Graham Reid | | 1 min read
It's interesting to read the comments at Elsewhere after the previous Elbow album The Seldom Seen Kid in 2008 (which won them the Mercury Award that year): essentially the thread was, how come these guys aren't bigger?
Good question, and maybe this one -- more reflective but still as gorgeously delivered as their previous outings -- will rectify the oversight.
Guy Garvey here looks at how life changes -- our world, friendships from childhood, once familiar places -- and tries to come to terms with all of that in music and lyrics which never err to the insipid or sentimental.
The title comes from the chorus of the ballad Lippy Kids (about the need for flight from the past and present where "nobody knew me at home any more") which Garvey sings as if a chorister on a street corner where cheeky kids gather.
Garvey has said the album was prompted by him moving back to where he grew up in Manchester, and some of that "you can't go home anymore" sentiment is infused into these 11 songs.
The spare With Love -- Garvey out front of a nagging guitar part and choir-like backing vocals, then multi-tracked -- also reflects the tone of "love will find you out" and brings to mind the layered vocals of the Housemartins and Blue Nile.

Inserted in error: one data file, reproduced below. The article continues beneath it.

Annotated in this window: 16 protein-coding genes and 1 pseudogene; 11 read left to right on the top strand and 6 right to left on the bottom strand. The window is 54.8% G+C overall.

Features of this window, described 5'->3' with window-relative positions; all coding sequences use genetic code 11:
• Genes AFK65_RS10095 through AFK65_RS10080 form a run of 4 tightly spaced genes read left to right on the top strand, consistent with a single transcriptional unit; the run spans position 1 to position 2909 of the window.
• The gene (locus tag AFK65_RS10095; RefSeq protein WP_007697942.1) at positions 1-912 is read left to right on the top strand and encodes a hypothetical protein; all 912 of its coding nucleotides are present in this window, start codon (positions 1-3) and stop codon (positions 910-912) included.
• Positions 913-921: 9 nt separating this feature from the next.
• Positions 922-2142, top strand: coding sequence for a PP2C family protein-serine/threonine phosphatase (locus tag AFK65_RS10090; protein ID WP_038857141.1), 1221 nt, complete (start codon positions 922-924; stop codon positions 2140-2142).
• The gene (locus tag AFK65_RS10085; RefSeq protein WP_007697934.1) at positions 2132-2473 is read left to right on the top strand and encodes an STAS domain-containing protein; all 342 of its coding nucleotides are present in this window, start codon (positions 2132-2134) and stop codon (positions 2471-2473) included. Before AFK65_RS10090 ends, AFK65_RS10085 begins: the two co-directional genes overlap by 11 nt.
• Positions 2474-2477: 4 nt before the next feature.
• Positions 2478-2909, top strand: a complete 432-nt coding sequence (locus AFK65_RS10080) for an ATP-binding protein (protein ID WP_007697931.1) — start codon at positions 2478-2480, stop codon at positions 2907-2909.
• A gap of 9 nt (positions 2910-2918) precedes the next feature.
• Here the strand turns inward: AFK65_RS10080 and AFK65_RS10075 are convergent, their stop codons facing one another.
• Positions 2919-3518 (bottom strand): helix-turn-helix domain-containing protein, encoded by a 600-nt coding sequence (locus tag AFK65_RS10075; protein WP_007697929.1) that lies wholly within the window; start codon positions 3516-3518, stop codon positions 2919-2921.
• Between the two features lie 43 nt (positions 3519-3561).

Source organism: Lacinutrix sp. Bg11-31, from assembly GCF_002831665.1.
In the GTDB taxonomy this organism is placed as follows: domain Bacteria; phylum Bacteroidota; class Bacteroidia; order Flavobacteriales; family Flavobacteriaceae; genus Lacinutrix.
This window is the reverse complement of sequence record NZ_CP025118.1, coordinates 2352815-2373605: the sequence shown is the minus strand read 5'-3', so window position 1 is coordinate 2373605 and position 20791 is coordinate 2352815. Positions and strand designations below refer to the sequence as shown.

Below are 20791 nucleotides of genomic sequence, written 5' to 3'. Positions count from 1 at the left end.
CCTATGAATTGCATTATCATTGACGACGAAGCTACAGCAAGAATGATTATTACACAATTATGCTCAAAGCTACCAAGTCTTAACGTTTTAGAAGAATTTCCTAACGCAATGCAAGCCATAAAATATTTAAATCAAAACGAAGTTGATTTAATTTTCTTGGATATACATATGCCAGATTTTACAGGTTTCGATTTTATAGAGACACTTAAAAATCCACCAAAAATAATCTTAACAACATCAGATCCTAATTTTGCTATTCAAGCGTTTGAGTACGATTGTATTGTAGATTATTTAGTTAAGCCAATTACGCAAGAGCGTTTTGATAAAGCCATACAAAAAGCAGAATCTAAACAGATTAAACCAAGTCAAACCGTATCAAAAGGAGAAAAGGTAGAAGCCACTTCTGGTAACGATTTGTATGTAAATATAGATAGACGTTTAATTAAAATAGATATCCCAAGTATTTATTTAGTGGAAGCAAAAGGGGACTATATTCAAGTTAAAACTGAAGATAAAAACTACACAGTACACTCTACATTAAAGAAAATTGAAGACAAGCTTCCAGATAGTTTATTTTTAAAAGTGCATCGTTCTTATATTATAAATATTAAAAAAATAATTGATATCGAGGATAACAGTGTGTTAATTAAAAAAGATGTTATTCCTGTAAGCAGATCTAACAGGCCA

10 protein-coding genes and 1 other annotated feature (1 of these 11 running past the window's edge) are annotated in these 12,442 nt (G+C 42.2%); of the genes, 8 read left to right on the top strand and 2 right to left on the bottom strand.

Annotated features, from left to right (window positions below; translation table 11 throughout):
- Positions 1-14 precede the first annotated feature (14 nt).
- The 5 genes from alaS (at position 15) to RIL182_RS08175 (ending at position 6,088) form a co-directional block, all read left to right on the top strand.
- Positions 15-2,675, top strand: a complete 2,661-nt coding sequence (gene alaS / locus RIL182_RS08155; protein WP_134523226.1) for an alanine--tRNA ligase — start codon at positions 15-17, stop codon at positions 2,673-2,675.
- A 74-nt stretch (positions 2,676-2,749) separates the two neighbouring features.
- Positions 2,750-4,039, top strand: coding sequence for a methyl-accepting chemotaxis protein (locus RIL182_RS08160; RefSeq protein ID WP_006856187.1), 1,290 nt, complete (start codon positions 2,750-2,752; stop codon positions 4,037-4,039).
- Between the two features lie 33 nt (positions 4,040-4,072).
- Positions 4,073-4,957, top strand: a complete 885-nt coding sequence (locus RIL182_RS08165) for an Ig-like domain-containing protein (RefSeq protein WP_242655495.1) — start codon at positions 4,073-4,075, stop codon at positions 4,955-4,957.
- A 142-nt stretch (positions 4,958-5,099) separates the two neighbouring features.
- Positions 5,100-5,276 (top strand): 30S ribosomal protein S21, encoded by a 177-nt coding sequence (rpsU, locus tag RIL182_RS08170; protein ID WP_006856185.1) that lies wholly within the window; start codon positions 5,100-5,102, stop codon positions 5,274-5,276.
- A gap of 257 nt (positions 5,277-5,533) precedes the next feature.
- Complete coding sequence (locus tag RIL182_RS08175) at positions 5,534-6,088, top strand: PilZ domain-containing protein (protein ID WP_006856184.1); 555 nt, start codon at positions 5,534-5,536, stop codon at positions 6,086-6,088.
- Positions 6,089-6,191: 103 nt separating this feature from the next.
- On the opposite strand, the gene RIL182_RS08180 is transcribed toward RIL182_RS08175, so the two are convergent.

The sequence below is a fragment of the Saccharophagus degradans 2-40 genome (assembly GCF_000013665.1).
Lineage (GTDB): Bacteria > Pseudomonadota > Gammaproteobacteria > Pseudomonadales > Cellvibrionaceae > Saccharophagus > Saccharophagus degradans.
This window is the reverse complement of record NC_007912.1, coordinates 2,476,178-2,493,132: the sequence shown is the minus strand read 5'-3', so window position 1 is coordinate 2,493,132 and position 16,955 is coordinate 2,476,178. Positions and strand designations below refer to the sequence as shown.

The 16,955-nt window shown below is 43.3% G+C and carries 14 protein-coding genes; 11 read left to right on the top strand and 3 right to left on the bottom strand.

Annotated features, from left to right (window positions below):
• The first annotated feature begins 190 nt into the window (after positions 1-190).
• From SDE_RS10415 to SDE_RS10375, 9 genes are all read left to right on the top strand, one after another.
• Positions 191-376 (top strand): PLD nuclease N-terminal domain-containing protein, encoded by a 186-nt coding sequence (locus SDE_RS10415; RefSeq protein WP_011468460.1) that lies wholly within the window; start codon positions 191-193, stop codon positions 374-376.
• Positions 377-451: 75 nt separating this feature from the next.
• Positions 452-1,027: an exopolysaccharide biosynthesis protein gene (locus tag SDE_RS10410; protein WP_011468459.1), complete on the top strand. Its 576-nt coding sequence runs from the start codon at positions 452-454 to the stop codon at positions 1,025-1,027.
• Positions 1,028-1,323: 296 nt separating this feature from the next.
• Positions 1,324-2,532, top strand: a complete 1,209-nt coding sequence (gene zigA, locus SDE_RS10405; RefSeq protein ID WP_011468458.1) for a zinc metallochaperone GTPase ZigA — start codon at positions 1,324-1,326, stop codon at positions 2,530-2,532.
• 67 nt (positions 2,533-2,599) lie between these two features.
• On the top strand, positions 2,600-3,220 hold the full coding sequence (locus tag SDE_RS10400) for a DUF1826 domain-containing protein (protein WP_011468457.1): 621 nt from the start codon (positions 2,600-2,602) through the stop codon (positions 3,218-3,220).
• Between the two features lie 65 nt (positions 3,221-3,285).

Neat Little Rows -- the single from an album which is less about individual songs than overall feel -- is a more aggressively assertive piece where sentiment is shorn away in lines like "lay my bones in cobblestones, lay my bones in neat little rows" -- although it also locates the singer in his place.
As befits an album which is very English, Jesus is a Rochdale Girl comes off as a gentle, almost pastoral ballad, yet the lyric about the mundane (shopping carts) and "nothing to be proud of" once again undercut what you think you are hearing.
And that is the way of it with Build A Rocket Boys!
From the disconcerting minimalism of The Night Will Always Win through the ear-pinging percussion and subtle, shifting arrangement and imagery of High Ideals ("there's a bayonet in my family things, made in the USA to defend the King") to the restful Dear Friends at the end where Garvey offers some solace and resolution ("you are the stars I navigate home by"), Build a Rocket Boys! is a rare album of deep reflection, beautiful arrangements and thought-provoking lyrics.
A real keeper.
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